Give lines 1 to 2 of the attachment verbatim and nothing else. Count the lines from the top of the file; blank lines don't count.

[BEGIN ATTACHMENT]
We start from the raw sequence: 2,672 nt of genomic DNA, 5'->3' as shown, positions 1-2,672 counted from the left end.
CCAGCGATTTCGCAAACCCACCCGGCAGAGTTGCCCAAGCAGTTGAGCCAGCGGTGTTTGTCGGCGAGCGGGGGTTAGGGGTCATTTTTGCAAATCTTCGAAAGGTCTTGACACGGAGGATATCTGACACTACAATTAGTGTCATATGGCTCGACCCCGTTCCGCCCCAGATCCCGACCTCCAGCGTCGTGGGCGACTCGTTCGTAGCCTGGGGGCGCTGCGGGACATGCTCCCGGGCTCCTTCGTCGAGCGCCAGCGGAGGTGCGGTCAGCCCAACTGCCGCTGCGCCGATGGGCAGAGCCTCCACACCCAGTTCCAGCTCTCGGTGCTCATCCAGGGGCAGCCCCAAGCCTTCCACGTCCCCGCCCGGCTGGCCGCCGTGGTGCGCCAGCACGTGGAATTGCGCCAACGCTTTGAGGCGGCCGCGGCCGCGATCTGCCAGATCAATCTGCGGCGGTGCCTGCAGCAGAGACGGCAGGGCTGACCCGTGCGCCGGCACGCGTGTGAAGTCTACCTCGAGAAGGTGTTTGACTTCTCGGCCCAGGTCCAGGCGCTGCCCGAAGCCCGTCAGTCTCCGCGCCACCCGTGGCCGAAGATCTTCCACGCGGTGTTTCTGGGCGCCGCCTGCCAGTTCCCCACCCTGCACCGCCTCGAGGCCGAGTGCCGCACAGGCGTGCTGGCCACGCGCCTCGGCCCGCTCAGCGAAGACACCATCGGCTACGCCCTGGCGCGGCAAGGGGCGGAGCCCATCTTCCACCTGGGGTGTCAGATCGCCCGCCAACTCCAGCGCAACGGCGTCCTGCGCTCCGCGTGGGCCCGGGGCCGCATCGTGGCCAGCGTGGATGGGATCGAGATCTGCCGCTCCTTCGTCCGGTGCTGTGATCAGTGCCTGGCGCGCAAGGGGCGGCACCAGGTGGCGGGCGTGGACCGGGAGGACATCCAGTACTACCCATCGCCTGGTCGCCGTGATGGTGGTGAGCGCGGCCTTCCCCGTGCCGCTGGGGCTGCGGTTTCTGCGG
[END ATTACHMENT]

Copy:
We start from the raw sequence: 2,672 nt of genomic DNA, 5'->3' as shown, positions 1-2,672 counted from the left end.
CCAGCGATTTCGCAAACCCACCCGGCAGAGTTGCCCAAGCAGTTGAGCCAGCGGTGTTTGTCGGCGAGCGGGGGTTAGGGGTCATTTTTGCAAATCTTCGAAAGGTCTTGACACGGAGGATATCTGACACTACAATTAGTGTCATATGGCTCGACCCCGTTCCGCCCCAGATCCCGACCTCCAGCGTCGTGGGCGACTCGTTCGTAGCCTGGGGGCGCTGCGGGACATGCTCCCGGGCTCCTTCGTCGAGCGCCAGCGGAGGTGCGGTCAGCCCAACTGCCGCTGCGCCGATGGGCAGAGCCTCCACACCCAGTTCCAGCTCTCGGTGCTCATCCAGGGGCAGCCCCAAGCCTTCCACGTCCCCGCCCGGCTGGCCGCCGTGGTGCGCCAGCACGTGGAATTGCGCCAACGCTTTGAGGCGGCCGCGGCCGCGATCTGCCAGATCAATCTGCGGCGGTGCCTGCAGCAGAGACGGCAGGGCTGACCCGTGCGCCGGCACGCGTGTGAAGTCTACCTCGAGAAGGTGTTTGACTTCTCGGCCCAGGTCCAGGCGCTGCCCGAAGCCCGTCAGTCTCCGCGCCACCCGTGGCCGAAGATCTTCCACGCGGTGTTTCTGGGCGCCGCCTGCCAGTTCCCCACCCTGCACCGCCTCGAGGCCGAGTGCCGCACAGGCGTGCTGGCCACGCGCCTCGGCCCGCTCAGCGAAGACACCATCGGCTACGCCCTGGCGCGGCAAGGGGCGGAGCCCATCTTCCACCTGGGGTGTCAGATCGCCCGCCAACTCCAGCGCAACGGCGTCCTGCGCTCCGCGTGGGCCCGGGGCCGCATCGTGGCCAGCGTGGATGGGATCGAGATCTGCCGCTCCTTCGTCCGGTGCTGTGATCAGTGCCTGGCGCGCAAGGGGCGGCACCAGGTGGCGGGCGTGGACCGGGAGGACATCCAGTACTACCCATCGCCTGGTCGCCGTGATGGTGGTGAGCGCGGCCTTCCCCGTGCCGCTGGGGCTGCGGTTTCTGCGG